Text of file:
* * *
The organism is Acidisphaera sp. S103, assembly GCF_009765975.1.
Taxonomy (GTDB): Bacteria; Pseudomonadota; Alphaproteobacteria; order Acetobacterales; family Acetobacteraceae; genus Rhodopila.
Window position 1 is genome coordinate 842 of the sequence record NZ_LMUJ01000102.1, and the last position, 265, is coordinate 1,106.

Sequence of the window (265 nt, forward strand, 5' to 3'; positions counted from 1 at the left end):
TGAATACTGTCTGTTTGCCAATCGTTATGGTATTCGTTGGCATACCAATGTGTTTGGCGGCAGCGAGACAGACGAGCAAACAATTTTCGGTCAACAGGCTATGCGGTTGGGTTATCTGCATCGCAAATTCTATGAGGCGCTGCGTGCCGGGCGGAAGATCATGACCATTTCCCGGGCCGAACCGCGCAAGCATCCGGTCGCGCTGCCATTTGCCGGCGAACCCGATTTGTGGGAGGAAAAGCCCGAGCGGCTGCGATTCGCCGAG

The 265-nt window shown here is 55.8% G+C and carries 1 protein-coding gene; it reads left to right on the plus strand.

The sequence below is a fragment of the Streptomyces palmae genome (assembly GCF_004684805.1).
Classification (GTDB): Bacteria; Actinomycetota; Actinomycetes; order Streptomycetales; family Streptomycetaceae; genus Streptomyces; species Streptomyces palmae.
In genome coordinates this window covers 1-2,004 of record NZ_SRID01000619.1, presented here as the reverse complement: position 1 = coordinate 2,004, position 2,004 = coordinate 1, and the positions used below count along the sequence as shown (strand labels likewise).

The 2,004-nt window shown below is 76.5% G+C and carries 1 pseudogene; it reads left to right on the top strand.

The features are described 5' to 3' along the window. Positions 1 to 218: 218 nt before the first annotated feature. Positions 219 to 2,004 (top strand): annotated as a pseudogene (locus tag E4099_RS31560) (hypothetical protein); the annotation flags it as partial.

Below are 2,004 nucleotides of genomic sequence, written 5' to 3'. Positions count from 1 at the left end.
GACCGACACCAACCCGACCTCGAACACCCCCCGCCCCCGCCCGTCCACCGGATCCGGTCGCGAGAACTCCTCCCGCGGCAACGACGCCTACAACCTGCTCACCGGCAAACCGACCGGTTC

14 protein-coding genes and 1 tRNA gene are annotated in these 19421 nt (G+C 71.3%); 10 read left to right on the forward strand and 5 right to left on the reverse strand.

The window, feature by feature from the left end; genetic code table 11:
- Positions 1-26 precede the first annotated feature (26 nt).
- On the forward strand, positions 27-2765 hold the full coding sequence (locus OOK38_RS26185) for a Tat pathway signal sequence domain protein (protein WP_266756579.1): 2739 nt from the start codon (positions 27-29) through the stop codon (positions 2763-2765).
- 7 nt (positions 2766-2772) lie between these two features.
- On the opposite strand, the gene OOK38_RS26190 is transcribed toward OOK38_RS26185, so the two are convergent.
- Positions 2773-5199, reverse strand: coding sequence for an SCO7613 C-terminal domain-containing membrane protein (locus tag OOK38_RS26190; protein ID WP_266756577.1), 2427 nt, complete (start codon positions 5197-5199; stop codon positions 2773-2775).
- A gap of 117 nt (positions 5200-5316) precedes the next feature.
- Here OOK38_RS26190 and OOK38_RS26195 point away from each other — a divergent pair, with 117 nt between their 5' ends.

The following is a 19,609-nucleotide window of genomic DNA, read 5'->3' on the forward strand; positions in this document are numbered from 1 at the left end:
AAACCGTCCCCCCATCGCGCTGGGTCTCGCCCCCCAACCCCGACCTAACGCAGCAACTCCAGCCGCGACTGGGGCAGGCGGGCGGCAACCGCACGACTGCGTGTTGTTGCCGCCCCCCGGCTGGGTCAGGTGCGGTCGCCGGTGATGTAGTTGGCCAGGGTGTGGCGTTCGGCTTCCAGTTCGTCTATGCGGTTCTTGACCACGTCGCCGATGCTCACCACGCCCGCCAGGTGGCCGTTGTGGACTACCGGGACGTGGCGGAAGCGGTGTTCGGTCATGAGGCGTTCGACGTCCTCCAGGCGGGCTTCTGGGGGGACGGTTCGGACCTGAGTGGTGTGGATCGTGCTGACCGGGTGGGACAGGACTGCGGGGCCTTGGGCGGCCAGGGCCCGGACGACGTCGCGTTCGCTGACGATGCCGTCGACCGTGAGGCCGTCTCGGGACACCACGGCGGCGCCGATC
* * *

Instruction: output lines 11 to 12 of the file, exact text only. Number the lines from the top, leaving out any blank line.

The features are described 5' to 3' along the window. Positions 1 to 218: 218 nt before the first annotated feature. Positions 219 to 2,004 (top strand): annotated as a pseudogene (locus tag E4099_RS31560) (hypothetical protein); the annotation flags it as partial.

Below are 2,004 nucleotides of genomic sequence, written 5' to 3'. Positions count from 1 at the left end.